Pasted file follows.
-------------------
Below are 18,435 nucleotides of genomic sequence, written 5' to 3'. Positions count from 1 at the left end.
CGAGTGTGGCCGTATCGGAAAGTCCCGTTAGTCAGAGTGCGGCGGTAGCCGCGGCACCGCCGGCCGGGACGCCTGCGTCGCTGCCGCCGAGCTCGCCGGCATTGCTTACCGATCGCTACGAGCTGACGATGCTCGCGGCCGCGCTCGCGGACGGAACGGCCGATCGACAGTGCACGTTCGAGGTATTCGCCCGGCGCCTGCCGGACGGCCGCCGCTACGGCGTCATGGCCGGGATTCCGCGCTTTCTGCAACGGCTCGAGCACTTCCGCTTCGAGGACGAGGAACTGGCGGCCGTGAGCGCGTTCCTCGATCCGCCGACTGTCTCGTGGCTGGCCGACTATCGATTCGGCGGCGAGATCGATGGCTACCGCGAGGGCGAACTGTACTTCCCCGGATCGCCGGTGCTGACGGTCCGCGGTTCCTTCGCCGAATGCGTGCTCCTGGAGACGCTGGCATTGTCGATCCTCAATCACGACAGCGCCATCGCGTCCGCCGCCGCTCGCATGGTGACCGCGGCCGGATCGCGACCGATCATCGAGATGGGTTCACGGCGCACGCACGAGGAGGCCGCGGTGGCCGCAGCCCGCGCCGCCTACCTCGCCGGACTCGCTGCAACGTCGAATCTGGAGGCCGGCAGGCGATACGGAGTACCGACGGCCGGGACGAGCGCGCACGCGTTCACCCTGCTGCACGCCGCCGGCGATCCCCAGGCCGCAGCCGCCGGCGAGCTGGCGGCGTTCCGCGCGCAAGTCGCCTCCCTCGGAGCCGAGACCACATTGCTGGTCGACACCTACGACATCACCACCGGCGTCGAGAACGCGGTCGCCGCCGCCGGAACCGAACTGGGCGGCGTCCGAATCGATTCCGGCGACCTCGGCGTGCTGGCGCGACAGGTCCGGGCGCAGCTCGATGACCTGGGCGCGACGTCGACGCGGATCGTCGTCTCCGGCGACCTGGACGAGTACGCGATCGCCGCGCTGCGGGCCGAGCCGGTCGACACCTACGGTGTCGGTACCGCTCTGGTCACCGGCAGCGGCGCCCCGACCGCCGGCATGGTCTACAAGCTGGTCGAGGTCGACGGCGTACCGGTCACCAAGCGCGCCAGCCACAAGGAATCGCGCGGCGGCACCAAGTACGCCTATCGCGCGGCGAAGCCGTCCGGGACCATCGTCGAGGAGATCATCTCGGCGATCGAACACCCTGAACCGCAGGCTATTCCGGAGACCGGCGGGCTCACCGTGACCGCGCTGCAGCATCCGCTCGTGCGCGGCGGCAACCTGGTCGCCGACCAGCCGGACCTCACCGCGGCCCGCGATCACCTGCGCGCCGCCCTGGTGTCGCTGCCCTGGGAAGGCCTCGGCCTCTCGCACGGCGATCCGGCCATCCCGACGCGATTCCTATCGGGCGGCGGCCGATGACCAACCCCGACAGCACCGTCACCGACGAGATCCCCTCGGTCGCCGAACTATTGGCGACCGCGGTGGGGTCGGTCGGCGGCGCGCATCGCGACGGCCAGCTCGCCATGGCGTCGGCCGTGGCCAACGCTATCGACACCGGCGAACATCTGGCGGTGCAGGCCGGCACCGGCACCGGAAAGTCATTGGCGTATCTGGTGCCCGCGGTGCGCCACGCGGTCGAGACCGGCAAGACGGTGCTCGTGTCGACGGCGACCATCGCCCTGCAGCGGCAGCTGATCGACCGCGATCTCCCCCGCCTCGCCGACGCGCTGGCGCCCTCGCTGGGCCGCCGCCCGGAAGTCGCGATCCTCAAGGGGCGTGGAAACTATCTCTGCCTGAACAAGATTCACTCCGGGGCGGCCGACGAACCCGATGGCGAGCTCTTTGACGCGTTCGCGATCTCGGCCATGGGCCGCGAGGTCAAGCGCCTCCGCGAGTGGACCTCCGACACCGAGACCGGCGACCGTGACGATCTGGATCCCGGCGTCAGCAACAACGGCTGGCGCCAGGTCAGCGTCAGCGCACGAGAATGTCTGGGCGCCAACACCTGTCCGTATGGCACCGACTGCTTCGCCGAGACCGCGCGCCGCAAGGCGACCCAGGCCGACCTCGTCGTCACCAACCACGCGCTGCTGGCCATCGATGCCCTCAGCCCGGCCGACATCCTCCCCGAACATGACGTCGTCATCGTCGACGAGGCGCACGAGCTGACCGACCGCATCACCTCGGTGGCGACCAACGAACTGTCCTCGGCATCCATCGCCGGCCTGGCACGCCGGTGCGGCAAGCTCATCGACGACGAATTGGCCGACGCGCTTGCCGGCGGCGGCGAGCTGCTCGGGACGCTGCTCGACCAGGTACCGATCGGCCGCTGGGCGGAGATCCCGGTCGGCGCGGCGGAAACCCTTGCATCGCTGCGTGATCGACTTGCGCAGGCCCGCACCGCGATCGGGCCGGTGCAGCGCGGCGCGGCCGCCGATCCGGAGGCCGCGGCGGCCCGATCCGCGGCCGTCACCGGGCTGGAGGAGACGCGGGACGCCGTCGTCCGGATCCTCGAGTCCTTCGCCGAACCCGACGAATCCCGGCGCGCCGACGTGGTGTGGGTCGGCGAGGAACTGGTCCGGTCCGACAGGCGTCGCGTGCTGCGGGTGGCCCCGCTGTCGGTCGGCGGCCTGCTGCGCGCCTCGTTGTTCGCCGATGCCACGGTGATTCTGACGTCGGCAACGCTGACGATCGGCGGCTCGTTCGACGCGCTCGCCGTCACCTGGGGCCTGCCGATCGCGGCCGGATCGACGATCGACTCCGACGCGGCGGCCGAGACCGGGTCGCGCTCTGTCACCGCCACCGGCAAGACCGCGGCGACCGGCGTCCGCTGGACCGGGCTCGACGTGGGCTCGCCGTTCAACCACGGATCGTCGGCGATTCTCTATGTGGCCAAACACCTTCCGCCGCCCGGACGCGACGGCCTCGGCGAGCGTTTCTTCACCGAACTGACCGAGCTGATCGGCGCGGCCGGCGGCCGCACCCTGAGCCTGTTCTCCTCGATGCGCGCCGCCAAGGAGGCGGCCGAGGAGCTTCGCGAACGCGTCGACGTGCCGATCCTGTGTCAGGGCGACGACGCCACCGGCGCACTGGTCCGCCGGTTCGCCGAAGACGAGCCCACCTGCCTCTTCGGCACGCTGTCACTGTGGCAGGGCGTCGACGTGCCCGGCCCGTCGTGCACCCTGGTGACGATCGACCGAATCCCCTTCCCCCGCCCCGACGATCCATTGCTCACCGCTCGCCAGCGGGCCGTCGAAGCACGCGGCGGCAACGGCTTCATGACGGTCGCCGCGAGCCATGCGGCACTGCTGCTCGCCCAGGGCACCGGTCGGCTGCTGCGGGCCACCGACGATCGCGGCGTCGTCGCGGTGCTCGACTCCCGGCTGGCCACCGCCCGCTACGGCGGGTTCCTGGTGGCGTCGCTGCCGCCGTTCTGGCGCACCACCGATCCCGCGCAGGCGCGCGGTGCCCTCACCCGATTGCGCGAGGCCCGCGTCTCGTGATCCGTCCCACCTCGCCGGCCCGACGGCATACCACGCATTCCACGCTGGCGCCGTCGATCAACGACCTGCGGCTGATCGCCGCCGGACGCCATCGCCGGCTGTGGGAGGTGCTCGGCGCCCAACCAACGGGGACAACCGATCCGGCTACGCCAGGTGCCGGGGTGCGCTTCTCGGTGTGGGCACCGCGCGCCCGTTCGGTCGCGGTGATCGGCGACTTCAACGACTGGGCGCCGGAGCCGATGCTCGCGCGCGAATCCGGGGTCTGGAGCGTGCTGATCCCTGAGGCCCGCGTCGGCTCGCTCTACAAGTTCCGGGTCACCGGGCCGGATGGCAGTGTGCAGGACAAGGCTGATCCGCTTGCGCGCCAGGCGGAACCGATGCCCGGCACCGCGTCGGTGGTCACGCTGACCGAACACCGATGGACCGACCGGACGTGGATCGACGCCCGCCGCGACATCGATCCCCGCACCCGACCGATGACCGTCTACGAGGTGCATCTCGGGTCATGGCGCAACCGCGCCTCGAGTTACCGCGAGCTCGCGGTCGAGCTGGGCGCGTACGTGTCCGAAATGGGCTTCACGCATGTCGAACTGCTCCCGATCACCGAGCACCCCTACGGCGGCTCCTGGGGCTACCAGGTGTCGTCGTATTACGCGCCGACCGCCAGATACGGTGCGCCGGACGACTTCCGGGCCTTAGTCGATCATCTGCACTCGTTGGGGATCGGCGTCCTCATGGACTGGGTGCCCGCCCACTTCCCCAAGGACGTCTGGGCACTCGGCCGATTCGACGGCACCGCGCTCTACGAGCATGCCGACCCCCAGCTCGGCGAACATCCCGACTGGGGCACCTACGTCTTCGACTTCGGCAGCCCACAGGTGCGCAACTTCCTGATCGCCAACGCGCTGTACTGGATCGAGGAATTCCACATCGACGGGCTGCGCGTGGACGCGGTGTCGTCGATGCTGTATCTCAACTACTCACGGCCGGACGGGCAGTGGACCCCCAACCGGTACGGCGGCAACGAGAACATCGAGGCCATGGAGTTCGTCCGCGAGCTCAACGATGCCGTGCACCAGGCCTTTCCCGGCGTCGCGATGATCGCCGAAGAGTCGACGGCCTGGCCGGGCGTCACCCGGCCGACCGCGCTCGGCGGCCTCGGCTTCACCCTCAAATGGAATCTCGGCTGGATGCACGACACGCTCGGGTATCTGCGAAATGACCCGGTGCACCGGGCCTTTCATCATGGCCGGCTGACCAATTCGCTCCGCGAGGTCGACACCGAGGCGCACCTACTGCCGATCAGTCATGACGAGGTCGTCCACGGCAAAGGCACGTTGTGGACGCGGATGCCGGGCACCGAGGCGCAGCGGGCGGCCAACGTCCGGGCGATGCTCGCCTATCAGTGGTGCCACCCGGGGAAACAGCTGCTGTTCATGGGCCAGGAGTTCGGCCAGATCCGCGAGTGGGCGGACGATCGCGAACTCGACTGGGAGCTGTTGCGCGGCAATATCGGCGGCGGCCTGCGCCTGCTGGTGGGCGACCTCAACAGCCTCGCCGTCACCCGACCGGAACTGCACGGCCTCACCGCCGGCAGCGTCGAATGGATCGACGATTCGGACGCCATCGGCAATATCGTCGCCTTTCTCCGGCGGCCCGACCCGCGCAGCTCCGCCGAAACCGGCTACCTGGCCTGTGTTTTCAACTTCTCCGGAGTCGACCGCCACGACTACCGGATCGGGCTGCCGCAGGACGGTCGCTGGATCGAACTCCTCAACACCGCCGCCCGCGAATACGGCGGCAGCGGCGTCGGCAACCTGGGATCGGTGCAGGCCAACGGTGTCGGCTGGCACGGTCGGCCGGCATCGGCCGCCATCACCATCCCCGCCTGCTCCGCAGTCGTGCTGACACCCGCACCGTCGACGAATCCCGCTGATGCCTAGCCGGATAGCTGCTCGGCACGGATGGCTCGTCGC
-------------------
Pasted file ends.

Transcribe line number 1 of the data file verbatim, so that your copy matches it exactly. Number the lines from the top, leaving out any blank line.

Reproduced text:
Below are 18,435 nucleotides of genomic sequence, written 5' to 3'. Positions count from 1 at the left end.